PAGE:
Advising a club of 50 to 150 members presents both opportunities and challenges. Cristy Warner leads and organizes 102 members, officers and committee chairs in the K-Kids club at Weathersfield Elementary in Thousand Oaks, California, U.S.  

Warner has been the faculty advisor of Weathersfield’s K-Kids for eight years. She says students who weren’t elected to Student Council approached her about creating a service club. Warner was a Kiwanian, so chartering a K-Kids club was a perfect solution to the need for an inclusive group where any kid could participate.  

The first challenge, she says, was finding a place for so many members to meet. Few spaces in schools can hold over 100 kids and allow space for activities. Warner broke the club into grade-level groups and started holding a series of meetings on Fridays. Second graders meet during the last recess period. Third-grade members meet during lunch. Fourth and fifth graders meet at another time. Two parents set up club activities — one helping with the second graders and the other with the rest. As an educator, Warner knows students at all grade levels and has her own classroom, where meetings are held.  

Maintaining members’ interest 

Warner’s biggest challenge is keeping the kids engaged — and keeping the noise level down. She has important tips for maintaining members’ interest throughout the meeting:  

  • Have your youth leaders run club meetings.  
  • Run a meeting like Kiwanis does: Create an agenda, recite the pledge, use an icebreaker and then let members stay for service or go to their other activities.  
  • Provide a fun reason to stay for the entire meeting. For example, Warner sometimes has a raffle at the end, with items from a local dollar store.  

Club meetings also have a regular “share your talent” activity where members sign up to talk about or show a talent during meetings. 

Leaders and service projects 

The Weathersfield club provides more leadership opportunities with additional club officer and committee chair positions. The club has two presidents, two treasurers, a vice president, a secretary and a sergeant-at-arms. Committees are formed as needed and coordinators or chairs are appointed.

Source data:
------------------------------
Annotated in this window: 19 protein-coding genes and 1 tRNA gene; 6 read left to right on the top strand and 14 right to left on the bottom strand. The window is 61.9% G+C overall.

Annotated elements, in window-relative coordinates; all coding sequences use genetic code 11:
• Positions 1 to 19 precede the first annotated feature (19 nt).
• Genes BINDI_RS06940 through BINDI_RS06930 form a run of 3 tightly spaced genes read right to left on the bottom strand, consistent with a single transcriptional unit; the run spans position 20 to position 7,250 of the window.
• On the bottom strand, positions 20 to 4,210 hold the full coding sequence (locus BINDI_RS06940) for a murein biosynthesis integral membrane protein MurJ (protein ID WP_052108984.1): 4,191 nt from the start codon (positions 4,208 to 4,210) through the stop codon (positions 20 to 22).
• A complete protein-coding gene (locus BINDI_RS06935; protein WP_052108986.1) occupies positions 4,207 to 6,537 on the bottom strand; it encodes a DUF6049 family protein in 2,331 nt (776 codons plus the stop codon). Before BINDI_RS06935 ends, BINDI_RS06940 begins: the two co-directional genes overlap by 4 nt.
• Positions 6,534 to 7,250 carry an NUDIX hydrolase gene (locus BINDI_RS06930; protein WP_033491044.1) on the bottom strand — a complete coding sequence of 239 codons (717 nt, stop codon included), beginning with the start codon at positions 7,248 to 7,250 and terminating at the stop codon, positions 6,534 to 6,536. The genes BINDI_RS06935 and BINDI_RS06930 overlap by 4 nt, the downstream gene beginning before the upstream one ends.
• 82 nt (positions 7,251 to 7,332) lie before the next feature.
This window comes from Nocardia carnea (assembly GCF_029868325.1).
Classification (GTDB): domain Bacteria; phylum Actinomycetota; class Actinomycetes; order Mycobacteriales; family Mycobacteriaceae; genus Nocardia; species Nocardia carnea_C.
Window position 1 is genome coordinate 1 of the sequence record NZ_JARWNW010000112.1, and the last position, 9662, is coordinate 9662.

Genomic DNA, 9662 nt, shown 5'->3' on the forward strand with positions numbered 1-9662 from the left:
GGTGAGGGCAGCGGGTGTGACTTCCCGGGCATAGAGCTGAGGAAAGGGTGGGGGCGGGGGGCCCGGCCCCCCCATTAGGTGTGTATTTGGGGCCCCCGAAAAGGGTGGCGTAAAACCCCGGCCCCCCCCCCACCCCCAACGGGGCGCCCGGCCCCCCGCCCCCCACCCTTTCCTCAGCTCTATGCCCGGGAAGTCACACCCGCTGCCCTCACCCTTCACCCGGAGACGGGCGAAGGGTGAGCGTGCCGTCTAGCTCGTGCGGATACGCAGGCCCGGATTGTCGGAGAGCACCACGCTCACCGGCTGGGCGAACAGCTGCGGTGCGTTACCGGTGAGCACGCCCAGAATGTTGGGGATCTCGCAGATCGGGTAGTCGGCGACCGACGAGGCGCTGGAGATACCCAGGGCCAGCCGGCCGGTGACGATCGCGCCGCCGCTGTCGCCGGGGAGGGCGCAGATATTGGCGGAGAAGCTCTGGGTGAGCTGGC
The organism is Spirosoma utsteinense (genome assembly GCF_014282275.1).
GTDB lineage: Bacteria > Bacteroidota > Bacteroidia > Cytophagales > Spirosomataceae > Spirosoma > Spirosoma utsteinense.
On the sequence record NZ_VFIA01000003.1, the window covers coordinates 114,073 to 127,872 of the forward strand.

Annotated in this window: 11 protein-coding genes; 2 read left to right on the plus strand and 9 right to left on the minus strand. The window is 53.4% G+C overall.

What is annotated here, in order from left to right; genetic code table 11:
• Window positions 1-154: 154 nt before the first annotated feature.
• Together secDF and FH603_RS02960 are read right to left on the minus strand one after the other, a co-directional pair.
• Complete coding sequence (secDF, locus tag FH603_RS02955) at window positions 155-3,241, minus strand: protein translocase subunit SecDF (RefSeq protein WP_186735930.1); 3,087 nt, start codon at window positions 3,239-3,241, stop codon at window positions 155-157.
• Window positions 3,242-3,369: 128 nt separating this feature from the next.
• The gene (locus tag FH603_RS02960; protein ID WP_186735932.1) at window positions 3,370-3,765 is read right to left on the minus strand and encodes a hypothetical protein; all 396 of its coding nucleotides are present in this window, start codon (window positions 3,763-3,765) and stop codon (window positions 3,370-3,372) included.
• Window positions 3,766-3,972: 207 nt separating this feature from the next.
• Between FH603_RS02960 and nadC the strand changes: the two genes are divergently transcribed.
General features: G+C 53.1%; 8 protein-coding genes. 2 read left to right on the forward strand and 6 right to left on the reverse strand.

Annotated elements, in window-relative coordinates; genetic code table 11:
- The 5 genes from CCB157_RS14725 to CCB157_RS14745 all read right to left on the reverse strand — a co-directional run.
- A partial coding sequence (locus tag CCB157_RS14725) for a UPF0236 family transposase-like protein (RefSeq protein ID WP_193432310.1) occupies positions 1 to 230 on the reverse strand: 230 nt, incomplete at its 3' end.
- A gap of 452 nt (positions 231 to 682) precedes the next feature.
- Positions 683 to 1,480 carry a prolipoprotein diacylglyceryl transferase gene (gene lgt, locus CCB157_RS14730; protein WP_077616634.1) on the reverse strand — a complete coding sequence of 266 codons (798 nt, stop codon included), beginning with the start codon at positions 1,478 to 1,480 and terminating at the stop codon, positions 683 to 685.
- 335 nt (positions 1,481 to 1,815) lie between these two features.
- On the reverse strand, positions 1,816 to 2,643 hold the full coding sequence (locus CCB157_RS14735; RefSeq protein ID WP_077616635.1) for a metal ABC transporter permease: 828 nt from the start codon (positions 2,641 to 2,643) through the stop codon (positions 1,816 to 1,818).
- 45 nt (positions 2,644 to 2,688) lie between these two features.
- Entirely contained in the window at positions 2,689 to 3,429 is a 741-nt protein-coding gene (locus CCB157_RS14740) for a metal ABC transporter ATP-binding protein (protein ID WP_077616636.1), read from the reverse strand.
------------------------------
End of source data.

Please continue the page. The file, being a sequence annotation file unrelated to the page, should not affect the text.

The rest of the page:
The club talks about needs and the service they want to provide and creates a committee to do the work, with some help from Warner. The club’s committees include the Lunch Bunch, Kindness Committee, Trash Patrol, Friday Morning Greet Team and Tutoring Club.  

“This involvement holds members’ interest because they break into groups and work on different things,” Warner says. “It’s also important to work on service at meetings so students who can’t attend off-campus events can still be involved.”  

Members of all grades participate together in off-campus service projects (such as events at an assisted living facility) and parents handle transportation. A partnering Key Club leads the K-Kids during off-campus service, and Kiwanis club members sometimes help. Another cross-grade project, Friday Morning Greet Team, greets people driving onto campus at the school gate. Members work in the club meeting room on projects during their lunch and recess periods throughout the week.  

A few final tips from Warner: Have patience. Ask your Kiwanis club for help. And bring special guests to meetings so members meet someone new. But let your kids greet them at the door and lead them to the meeting — these are important and empowering experiences! 

If you are a new advisor of a large club, Warner is happy to be a resource. You can email her at .